Read the full article in the Hindustan Times.

5. Salman is the Reel Hero but Dinesh Patkar’s the Real One
In the light of a temporary respite from the High Court, Shobha De looks at Salman Khan’s almost god-like status for his fans. But the real hero, is Dinesh Patkar, the constable who gave testimony against the star.

In all the high-pitched brouhaha surrounding the Salman Khan case, it is important to acknowledge the exemplary commitment to the job shown by an assistant sub-inspector of police at the Bandra police station -Dinesh M Patkar. The case would have collapsed much earlier had crucial missing documents (56 out of 63) not been traced by Patkar and his team. Very few people know what Patkar looks like, and not many care either. But his diligence goes to show how one honest cop can change the course of a key criminal investigation. Patkar was doing his job -sure. Nobody will give him a medal, baksheesh or remember him. But to me, he is a real hero. If India had more Dinesh Patkars, perhaps other cases would enjoy a significantly different fate.

Read the full piece in the Times of India here.

Indian President Pranab Mukherjee with Russian President Vladimir Putin in Moscow. (Photo: AP screengrab)
Indian President Pranab Mukherjee with Russian President Vladimir Putin in Moscow. (Photo: AP screengrab)

6. Walls of Srinagar Get a Splash of Life

With brushes and buckets in their hands, a group of six Fine Arts students from Kashmir University have begun a unique project commissioned by the municipal corporation — paint murals on the city’s walls to “fill the blank spaces” and “highlight Kashmiri culture”. They started just 11 days ago, and the first two murals are already complete on the road to the Srinagar International Airport — they depict rural life; a third that’s coming up shows the interiors of a typical Kashmiri house.

Read the full article in the Indian Express.

7. On Victory Day in Moscow, Indian Soldiers Make a Point
While many western nations have boycotted the celebrations of the end of World War Two in Moscow to protest Russia’s aggression in Ukraine, both India and China were present.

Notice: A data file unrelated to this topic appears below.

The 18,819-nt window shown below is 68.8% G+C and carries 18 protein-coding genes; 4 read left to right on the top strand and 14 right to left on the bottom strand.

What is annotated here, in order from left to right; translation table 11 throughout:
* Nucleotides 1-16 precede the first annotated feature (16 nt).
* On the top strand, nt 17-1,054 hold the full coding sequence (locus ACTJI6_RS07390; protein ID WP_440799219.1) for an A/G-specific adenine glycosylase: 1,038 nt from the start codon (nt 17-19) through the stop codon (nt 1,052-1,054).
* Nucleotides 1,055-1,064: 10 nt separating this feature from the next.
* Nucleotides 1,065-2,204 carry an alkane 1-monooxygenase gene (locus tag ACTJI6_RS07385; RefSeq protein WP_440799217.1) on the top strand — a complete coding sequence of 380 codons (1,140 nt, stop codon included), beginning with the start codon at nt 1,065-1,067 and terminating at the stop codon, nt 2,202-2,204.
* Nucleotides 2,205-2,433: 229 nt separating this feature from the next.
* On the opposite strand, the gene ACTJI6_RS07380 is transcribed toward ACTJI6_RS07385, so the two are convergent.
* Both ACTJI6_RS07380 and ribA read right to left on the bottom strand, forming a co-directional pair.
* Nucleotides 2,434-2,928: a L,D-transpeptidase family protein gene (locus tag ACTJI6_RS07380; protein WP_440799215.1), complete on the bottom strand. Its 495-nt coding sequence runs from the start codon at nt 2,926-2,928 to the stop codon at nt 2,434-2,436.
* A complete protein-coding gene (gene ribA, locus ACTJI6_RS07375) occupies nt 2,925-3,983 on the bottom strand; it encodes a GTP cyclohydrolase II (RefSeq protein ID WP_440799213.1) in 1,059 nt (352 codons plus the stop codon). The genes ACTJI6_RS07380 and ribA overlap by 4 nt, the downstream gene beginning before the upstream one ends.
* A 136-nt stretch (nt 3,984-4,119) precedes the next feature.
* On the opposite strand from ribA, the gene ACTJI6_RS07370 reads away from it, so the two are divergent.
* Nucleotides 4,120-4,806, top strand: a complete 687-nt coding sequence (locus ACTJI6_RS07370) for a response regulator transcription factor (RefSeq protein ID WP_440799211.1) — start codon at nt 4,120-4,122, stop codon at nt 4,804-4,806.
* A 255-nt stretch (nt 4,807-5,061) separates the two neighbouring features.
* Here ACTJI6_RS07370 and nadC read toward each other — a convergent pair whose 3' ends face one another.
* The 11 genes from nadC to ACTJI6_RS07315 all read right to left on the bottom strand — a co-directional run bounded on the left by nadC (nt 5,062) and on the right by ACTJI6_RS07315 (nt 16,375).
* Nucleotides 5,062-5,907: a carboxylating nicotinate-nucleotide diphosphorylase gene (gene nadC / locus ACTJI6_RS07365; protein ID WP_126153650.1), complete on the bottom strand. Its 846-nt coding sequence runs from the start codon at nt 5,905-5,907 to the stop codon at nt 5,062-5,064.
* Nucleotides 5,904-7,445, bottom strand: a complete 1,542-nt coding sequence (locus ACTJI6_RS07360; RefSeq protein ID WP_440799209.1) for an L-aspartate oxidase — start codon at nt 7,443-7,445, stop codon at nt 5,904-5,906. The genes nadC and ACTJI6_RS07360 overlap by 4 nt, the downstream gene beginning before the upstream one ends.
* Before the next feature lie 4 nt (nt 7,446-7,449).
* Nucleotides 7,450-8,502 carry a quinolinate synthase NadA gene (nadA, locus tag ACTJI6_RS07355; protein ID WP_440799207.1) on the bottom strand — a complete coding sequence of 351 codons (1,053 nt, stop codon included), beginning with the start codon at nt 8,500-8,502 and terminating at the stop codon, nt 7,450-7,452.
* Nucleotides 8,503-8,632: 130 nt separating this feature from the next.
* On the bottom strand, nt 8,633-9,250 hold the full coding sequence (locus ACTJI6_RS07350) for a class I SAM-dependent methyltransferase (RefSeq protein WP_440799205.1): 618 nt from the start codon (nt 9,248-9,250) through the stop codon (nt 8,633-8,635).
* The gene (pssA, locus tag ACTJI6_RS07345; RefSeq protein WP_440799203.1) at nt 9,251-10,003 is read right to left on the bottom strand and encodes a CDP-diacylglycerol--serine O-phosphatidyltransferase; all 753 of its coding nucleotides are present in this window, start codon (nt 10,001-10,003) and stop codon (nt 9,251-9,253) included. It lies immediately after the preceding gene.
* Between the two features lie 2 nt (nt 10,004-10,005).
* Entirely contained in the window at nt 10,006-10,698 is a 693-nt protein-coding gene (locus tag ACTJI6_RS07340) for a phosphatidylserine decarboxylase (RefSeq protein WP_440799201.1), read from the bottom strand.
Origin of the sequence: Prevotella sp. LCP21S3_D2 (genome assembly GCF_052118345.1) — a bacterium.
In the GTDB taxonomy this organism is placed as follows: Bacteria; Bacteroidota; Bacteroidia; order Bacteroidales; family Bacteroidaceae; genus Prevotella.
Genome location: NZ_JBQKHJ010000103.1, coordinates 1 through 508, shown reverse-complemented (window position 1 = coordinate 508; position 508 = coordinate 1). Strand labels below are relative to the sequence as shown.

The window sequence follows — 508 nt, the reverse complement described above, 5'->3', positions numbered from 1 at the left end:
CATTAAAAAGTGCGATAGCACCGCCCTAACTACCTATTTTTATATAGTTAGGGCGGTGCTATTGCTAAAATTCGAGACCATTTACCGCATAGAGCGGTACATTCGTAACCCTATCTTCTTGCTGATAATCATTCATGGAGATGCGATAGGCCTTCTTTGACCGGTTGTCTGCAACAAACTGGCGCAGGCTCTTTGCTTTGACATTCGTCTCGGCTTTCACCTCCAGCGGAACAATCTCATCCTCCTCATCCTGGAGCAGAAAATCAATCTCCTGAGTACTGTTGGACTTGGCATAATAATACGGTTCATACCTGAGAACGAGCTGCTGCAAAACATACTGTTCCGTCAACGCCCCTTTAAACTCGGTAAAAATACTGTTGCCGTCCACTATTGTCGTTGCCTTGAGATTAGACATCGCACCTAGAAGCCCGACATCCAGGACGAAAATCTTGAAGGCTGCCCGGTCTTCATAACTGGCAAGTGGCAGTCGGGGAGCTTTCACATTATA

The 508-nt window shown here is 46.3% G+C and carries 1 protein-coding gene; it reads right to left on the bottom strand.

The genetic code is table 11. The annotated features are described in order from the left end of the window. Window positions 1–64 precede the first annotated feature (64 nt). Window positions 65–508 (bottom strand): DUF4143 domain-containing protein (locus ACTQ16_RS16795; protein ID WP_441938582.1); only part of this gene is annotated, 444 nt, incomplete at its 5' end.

While India’s presence has raised some eyebrows in the Western diplomatic community, the Indian strategic establishment says that New Delhi has been represented previously as well — Prime Minister Manmohan Singh attended the 60th anniversary in 2005 and Mukherjee, in his earlier avatar as external affairs minister, had attended the 50th anniversary. Officials underline the fact that this should not be seen as an endorsement of Russian actions in Ukraine, since India did not support Russia at the United Nations on the issue.

Read the full story in the Indian Express.

8. Drafting Error Means Rajya Sabha has to Pass Boundary Bill Again

Five days after the Upper House passed the bill to implement the historic Land Boundary Agreement between India and Bangladesh on Wednesday, the Upper House will again have to pass the bill on Monday. The reason: embarrassing drafting mistake by officials in not incorporating amendments in the bill passed by the Rajya Sabha while formally sending it to the Lower House for the latter’s consideration and passage.

Read the full story in the Hindustan Times.

9. Sperm Cells Grown in Lab: Scientists

Human sperm cells have been grown in a laboratory for the first time, in a breakthrough that could lead to a treatment for male infertility, scientists have claimed. A French firm said it had successfully produced sperm from basic reproduction cells - a process which takes around 72 days inside the human body. The research has not yet been published in a peer-reviewed journal and experts greeted the news with caution. However, if proven the achievement would be a significant breakthrough. The Kallistem laboratory in Lyon said its finding “paves the way for innovative therapies to preserve and restore male fertility”.

Read the full story in The Telegraph.

10. Far from the Madding Crowd
The Hindu looks at a series of young people that have left mainstream careers to chart their own path in the world. From Puja Anand, the CEO of a learning solutions company who now teaches conversational english in a village to Nachiappan Ramanathan an artist who chose to return to his village to become a farmer.

11. This Mother’s Day Think out of the Box, Make Her Day
Don’t just go for the same old ideas. This Mother’s Day, go that extra mile. Go old school and give her a vintage board game. And don’t just buy her a card, write to her from the heart.

Read the full Hindustan Times story here.